On Wednesday, August 16, Matt Ludwig, French Price, and I traveled through the hills and rills of Churchville, Virginia, to meet Mike Calhoun of Stover Shop Greenhouses. Stover Shop is a family hydroponic lettuce operation with four lettuce cultivars and a variety of product options and distribution channels. They do everything from bagged lettuces targeted at institutions to plastic clamshells in grocery stores in the western part of the state to lettuces served in restaurants across Virginia.
Like many farmers, this isn’t Mike’s first career. He spent years in the construction business, but when the greenhouse a couple miles from his house went up for sale, he and his family decided to get into the lettuce business. Mike makes no secret of the fact that it’s a tough business to get into and a tough business to stay in. Still, the Calhouns stick around. Mike’s wife and two of his sons work at Stover Shop with him, and he hopes to have room to bring more of his family on if they’re interested. Stover Shop also employs folks from around the Churchville area; some of those folks help with harvest when things get busy, and some work at Stover Shop year-round.
The Stover Shop team prides themselves on being able to provide the best product possible by controlling as much of the product chain as possible, which is why they decided to grow their lettuces in a greenhouse. The greenhouse can control temperature, light intensity, and humidity using a digital control panel. Stover Shop also uses a fertigation system, meaning that their irrigation water contains tightly controlled amounts of fertilizer. According to Mike, this allows them to change the flavor of their lettuce simply by changing the fertilizer mix. To make sure the product stays fresh, they also do their own packaging in-house and handle some of their own delivery.
This high level of control over the product is apparently a necessity when growing lettuce. Mike made it clear that even in a greenhouse, lettuce is very difficult to grow at certain times of the year. Summer is difficult because the lettuce has tendency to bolt and are stemmy, while the winter grow is expensive to heat. Despite the modern, controlled environment Stover Shop maintains, they still have seasonal cost, quality, and supply issues to consider.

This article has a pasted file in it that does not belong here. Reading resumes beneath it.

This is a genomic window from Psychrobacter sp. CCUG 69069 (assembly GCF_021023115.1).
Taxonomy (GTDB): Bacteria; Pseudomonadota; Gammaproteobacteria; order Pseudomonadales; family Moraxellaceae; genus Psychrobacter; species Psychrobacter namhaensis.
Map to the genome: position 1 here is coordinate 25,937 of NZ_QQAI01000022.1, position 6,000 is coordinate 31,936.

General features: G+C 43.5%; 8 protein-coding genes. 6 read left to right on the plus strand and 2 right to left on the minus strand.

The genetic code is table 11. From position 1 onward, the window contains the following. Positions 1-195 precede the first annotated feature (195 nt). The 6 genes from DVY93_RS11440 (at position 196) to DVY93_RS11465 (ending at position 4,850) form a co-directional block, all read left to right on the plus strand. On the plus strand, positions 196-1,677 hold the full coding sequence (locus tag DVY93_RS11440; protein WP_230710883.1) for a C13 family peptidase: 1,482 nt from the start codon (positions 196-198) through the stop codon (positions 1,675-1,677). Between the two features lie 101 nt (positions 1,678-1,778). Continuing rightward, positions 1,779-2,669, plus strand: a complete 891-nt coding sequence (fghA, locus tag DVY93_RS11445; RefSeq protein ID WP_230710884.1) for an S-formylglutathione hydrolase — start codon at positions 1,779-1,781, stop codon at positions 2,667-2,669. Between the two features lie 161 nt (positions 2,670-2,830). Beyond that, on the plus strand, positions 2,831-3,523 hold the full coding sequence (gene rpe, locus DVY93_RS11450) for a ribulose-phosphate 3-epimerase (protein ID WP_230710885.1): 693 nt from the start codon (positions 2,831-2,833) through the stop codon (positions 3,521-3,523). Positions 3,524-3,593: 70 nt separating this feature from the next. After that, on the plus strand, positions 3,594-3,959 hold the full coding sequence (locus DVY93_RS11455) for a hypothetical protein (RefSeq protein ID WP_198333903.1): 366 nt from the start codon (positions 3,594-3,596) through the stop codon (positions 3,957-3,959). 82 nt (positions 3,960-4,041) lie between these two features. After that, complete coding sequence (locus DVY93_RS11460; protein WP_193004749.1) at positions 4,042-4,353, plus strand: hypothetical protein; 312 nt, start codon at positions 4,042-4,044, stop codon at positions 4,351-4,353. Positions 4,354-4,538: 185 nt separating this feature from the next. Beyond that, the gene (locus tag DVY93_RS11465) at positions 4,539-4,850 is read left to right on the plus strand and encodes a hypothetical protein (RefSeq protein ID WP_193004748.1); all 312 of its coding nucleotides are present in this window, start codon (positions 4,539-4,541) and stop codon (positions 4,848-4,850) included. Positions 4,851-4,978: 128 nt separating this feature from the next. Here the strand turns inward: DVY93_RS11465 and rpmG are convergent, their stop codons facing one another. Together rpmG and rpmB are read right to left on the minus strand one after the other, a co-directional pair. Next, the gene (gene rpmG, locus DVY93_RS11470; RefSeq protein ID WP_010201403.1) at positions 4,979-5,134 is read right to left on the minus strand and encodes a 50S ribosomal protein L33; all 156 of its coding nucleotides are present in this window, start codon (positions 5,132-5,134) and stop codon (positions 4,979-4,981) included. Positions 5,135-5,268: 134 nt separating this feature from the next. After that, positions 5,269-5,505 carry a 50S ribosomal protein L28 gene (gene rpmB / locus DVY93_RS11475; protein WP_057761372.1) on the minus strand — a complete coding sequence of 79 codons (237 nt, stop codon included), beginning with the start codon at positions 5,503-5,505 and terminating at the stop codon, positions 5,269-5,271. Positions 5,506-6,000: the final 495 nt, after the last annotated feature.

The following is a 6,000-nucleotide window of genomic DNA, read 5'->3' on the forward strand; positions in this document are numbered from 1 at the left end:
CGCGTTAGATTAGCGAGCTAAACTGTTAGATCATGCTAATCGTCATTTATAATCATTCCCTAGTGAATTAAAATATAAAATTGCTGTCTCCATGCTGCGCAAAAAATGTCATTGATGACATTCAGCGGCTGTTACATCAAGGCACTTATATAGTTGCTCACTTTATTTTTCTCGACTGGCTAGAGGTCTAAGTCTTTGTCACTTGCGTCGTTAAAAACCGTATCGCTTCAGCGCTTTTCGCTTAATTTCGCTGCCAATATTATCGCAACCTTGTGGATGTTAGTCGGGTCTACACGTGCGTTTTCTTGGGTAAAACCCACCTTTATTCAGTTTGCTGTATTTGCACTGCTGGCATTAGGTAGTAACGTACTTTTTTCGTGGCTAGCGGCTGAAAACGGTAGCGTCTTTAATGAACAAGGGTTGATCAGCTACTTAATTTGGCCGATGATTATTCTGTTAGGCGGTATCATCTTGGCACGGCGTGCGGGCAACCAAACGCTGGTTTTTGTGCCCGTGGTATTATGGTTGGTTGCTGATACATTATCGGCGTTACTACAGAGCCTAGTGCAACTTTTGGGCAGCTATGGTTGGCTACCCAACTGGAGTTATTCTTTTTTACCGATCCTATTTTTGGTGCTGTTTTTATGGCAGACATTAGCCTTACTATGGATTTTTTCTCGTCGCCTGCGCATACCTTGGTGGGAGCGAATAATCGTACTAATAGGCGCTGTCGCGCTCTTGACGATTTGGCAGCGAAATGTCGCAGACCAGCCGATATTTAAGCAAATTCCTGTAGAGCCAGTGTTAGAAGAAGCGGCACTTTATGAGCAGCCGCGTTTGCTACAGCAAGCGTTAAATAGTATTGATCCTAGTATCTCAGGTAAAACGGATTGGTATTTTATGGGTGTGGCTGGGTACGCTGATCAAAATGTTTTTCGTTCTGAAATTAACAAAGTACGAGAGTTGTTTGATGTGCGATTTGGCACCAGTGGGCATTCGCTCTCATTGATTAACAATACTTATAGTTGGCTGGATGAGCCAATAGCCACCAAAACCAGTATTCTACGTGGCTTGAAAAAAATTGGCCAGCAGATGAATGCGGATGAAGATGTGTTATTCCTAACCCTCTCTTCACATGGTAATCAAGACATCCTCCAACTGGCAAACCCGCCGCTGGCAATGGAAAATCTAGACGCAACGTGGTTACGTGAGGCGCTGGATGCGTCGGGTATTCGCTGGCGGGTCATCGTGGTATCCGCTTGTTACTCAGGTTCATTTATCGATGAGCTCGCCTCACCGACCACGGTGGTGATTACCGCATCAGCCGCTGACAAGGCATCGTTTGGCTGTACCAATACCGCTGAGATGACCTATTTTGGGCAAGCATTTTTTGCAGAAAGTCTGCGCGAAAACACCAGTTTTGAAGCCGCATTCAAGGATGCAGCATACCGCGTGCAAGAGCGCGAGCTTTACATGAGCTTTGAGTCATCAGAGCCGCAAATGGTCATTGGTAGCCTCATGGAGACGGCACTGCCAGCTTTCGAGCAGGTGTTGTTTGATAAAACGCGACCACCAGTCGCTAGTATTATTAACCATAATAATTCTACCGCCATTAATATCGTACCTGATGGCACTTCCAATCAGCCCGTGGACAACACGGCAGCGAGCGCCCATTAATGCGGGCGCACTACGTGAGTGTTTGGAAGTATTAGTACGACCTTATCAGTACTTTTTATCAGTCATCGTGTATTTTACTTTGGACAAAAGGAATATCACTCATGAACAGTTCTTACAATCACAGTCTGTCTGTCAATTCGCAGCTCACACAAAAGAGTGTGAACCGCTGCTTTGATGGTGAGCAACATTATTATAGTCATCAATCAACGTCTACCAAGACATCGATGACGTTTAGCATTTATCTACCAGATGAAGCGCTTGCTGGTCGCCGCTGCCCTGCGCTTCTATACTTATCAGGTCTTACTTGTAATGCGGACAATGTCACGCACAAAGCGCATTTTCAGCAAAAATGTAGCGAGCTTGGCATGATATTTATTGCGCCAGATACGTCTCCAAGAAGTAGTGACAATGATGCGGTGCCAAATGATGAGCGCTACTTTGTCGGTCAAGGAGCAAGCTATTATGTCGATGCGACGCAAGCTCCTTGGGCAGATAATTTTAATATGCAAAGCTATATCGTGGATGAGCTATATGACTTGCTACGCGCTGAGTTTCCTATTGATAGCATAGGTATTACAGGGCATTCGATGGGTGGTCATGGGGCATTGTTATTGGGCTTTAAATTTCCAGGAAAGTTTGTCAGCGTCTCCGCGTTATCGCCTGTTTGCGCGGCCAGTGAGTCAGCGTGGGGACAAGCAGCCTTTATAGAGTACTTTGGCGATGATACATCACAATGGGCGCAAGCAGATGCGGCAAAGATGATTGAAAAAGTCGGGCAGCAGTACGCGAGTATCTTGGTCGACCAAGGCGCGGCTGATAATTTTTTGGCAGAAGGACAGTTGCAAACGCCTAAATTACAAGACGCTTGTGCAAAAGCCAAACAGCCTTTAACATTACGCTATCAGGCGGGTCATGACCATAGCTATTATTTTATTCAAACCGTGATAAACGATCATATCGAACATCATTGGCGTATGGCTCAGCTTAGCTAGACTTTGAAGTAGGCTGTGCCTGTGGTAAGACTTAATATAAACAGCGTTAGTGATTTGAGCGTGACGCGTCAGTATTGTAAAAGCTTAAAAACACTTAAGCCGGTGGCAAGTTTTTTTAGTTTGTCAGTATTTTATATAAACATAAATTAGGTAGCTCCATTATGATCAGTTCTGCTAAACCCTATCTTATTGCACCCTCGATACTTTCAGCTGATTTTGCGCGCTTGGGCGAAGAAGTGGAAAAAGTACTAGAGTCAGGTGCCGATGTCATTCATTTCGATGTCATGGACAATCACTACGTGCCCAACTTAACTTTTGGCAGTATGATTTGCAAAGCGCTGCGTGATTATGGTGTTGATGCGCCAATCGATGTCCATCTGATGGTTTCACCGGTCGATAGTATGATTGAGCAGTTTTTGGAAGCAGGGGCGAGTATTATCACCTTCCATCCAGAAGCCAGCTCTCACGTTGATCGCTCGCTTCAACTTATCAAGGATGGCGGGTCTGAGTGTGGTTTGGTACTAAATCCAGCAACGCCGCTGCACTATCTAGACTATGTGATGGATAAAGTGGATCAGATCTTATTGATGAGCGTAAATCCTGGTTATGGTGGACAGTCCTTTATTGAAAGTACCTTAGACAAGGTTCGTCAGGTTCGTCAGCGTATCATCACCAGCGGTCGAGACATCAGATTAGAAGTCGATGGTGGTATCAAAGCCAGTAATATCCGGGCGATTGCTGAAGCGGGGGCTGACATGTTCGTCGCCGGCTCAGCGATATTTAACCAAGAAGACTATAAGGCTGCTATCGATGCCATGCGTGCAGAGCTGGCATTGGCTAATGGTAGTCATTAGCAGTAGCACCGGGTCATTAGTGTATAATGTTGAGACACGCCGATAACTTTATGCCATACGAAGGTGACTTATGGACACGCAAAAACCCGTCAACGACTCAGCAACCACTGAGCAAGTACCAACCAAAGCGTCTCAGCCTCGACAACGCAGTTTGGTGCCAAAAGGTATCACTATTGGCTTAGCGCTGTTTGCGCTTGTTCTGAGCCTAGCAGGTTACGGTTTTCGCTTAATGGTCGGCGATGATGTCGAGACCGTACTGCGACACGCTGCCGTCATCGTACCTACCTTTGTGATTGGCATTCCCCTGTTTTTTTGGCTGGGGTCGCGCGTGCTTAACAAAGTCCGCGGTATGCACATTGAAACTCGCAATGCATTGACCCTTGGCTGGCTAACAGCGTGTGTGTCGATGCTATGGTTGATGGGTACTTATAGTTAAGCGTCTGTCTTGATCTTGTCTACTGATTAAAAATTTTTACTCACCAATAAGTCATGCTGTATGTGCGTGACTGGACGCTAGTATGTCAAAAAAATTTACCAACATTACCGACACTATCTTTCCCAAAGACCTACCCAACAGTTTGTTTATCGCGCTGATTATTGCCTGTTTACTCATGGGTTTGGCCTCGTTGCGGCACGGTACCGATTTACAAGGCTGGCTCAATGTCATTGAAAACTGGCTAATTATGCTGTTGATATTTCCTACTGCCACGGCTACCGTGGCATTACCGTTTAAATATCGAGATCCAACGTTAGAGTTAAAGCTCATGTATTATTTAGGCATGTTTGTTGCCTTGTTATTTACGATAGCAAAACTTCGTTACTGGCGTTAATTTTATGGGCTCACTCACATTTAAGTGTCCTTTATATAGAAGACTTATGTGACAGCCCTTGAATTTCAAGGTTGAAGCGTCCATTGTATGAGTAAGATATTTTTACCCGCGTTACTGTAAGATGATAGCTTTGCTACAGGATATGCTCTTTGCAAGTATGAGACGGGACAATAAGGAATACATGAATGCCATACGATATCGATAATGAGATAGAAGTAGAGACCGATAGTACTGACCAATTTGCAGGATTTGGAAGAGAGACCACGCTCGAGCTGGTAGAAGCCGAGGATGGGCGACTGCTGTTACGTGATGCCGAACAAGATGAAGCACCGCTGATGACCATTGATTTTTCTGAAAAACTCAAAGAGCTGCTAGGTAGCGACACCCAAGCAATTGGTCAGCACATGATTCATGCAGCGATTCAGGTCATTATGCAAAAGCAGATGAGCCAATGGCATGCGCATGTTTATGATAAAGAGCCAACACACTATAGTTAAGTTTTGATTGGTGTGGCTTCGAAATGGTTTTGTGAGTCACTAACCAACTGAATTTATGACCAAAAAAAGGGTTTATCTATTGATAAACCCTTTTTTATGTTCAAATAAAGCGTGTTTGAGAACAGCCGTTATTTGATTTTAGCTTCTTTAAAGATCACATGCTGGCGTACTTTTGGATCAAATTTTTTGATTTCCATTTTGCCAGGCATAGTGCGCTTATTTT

In addition to their control over their product, Mike credits their involvement with state agencies, state specialists, and other ag organizations as giving them the tools to succeed. Attending a Virginia Cooperative Extension networking event helped Stover Shop get some of their first clients, and Mike has tried to stay abreast of their marketing events ever since. He sees good marketing as essential to Stover Shop’s survival and expansion. Another big step for them was the opportunity to work with Amber Vallotton, Virginia’s Produce Safety Specialist, to get USDA GAP certification. In Mike’s experience, GAP certification is a necessity to work with large buyers, distributors, and institutions. If you don’t have it, you can’t play with the big boys. Although GAP certification intimidates a lot of people, Mike says they find it very manageable at Stover Shop, and it gets easier the longer you do it. The first audit is a little scary, but the more GAP becomes part of your routine, the less you have to worry about it. In fact, “I bet my son doesn’t spend an hour a week doing his GAP manuals. He doesn’t have to.” For more about Stover Shop’s GAP experience, see this video.
Visiting Stover Shop was a great chance to see the intersection of old-school customer service and high-tech agriculture. Not only that, our visit highlighted the science and attentiveness that go into a single leaf of lettuce. To learn more, be sure to catch the full interview with Joe on the Virginia Market Ready YouTube Channel, visit their website, or look for their products in a grocery store, restaurant, or school near you. Thanks again to Mike for sharing his story and wisdom with us.
Ben Garber (Virginia Tech AG Econ ‘19)
September 1, 2017